- The Washington Times - Monday, November 24, 2003

President Bush, while determined to remain above the political fray, approved yesterday’s Republican television ad as a way to counter months of Democratic attacks, a White House official said.

“How much can you let go unanswered?” the official said. “The president is going to keep on his schedule, but it’s incumbent upon somebody to defend the president — and that’s what the party does.”

The ad, which the Republican National Committee (RNC) began airing in Iowa yesterday, says Democrats “are now attacking the president for attacking the terrorists.”

Although it came after months of Democratic ads criticizing Mr. Bush’s prosecution of the war on terrorism, leading Democrats cried foul.

“To question the patriotism of those who are in opposition to some of the president’s plans, I think is wrong,” said Senate Minority Leader Tom Daschle, South Dakota Democrat, on NBC’s “Meet the Press” on Sunday

“Who questioned anybody’s patriotism?” asked the White House official. “It’s important and necessary for Republicans to remind the American people what is really going on, what the president is doing, leadership-wise.”

RNC Chairman Ed Gillespie agreed.

“What I’m baffled by is this notion that there’s a challenge to anyone’s patriotism, which is what the Democrats say,” Mr. Gillespie said on MSNBC yesterday. “They use that to hide behind the fact that they don’t want to talk about the policy discussion that this ad places squarely on the table.”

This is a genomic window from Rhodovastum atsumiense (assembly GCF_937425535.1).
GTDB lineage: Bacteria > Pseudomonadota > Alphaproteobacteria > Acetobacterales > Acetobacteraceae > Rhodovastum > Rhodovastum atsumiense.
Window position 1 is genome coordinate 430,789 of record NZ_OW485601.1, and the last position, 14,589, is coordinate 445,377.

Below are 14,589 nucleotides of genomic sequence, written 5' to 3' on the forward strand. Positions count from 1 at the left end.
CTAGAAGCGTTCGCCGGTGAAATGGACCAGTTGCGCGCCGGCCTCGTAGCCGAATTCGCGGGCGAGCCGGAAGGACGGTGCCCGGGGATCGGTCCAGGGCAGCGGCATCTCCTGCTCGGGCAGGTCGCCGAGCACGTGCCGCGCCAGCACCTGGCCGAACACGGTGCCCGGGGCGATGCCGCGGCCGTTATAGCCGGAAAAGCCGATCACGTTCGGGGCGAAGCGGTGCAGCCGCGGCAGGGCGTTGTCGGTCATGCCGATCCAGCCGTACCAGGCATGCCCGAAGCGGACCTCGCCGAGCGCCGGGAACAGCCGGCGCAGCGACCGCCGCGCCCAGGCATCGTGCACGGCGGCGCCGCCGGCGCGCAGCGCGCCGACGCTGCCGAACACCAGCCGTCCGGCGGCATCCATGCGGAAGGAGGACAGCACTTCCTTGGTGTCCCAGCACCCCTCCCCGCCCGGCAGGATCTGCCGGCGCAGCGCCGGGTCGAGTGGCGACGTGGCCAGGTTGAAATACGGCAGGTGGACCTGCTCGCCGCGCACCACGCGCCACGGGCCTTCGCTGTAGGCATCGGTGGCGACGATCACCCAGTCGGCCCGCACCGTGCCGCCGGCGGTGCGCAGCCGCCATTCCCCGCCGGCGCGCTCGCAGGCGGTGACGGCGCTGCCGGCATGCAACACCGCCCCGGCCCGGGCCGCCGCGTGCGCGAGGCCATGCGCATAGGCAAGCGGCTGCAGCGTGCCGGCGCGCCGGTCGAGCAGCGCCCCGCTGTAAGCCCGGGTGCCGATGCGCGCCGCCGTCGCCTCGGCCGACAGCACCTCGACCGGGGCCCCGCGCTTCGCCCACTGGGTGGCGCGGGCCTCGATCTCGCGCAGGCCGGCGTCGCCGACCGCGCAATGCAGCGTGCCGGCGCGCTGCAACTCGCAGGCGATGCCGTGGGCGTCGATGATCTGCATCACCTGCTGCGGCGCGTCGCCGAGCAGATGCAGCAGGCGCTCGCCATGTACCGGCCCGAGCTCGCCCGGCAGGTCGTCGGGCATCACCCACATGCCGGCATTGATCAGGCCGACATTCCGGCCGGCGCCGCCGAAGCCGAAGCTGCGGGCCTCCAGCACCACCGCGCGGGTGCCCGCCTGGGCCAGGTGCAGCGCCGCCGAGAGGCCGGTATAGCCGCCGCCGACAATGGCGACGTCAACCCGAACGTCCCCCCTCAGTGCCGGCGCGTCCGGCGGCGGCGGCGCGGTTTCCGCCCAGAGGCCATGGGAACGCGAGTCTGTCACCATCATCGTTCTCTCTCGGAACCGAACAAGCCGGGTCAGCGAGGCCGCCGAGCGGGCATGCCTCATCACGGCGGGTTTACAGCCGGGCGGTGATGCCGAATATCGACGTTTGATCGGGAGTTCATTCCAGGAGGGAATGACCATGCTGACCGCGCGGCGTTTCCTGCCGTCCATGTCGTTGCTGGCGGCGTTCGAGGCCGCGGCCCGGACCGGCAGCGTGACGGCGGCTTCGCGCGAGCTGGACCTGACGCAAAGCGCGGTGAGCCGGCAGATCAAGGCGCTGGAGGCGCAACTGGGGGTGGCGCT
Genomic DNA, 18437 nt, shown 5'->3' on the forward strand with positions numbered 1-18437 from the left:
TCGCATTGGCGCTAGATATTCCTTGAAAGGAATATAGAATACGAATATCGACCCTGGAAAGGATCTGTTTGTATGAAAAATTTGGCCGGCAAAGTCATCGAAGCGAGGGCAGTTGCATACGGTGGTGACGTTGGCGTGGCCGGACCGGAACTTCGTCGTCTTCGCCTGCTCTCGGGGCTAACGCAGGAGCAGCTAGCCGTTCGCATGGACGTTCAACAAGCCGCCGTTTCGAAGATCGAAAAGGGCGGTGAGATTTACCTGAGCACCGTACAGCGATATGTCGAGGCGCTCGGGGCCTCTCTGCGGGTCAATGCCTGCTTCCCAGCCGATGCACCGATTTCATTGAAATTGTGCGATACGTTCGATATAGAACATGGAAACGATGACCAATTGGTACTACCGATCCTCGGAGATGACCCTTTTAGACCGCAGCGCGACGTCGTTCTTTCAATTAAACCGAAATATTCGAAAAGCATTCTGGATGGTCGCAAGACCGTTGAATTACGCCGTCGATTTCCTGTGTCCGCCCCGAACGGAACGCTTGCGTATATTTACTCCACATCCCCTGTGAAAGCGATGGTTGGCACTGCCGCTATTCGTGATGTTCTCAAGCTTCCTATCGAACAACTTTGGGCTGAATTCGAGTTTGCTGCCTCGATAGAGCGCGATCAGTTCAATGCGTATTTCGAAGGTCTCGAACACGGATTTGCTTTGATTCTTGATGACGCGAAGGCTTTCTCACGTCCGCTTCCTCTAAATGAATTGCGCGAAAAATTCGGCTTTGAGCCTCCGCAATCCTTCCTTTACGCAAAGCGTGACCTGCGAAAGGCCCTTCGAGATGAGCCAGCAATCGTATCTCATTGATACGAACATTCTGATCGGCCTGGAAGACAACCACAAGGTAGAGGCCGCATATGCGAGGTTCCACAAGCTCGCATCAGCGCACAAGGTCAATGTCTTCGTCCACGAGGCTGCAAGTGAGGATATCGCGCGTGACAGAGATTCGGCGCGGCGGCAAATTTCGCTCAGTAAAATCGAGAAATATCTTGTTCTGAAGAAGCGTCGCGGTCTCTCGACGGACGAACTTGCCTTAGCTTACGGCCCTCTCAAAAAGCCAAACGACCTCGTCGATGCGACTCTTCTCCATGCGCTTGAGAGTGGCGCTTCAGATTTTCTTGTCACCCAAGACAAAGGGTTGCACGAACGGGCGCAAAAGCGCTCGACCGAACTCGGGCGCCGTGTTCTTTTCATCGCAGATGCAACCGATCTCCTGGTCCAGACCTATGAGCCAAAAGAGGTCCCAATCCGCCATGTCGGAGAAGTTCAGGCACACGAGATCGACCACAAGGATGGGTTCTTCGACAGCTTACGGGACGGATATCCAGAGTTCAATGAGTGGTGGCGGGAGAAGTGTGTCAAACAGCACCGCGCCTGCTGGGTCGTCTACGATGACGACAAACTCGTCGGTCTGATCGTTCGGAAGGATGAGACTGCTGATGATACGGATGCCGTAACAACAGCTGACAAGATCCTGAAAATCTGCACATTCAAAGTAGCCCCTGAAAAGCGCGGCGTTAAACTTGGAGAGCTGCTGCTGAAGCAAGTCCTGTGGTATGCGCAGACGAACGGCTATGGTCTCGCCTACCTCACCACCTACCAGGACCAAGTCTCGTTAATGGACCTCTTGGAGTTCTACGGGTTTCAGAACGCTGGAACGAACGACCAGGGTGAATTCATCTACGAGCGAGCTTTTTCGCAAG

The ad addresses the policy discussion by flashing the message: “Some call for us to retreat, putting our national security in the hands of others.” Mr. Gillespie said the RNC was referring to numerous Democrats, including front-runner Howard Dean.

“He has said in the course of his debates that we should withdraw our troops from Iraq. I believe that is retreat,” he said. “If we pull our troops out of Iraq now and don’t finish our mission, I believe that constitutes retreat.”

Although the RNC began running the ad more than 11 months before the presidential election, that is late by the standards of the Democratic National Committee, which began running re-election ads for President Clinton 18 months before the 1996 election.

Yesterday’s ad angered the Democratic presidential contenders, including Wesley Clark.

“It’s an outrage,” the retired Army general said in yesterday’s Democratic presidential debate in Iowa. “I’m not attacking the president because he’s attacking terrorists. I’m attacking him because he isn’t attacking terrorists.”

Sen. John Edwards, North Carolina Democrat, added: “The RNC and Bush are running an ad in Iowa basically criticizing anybody who disagrees with their approach.”

Also during the debate, Rep. Richard A. Gephardt, Missouri Democrat, reprised his oft-repeated denunciation of Mr. Bush as “a miserable failure.” Sen. John Kerry of Massachusetts said the president “built a fraudulent coalition” against Iraq. And Mr. Clark called Mr. Bush’s foreign policy “reckless” and “irresponsible.”

Such attacks have been sustained for months, prompting the president to permit the RNC to run yesterday’s ad against the Democrats. Because the counterattack was launched by the GOP and not the Bush-Cheney re-election campaign, Mr. Bush can remain somewhat detached from the tit-for-tat of the presidential race.

“The campaign season will come in due course, and when it does, President Bush and I will run hard and take nothing for granted,” Vice President Dick Cheney said at a Republican fund-raiser in Kentucky yesterday. “We understand that the key to victory is to do the work we’ve been given, and to do it well.”


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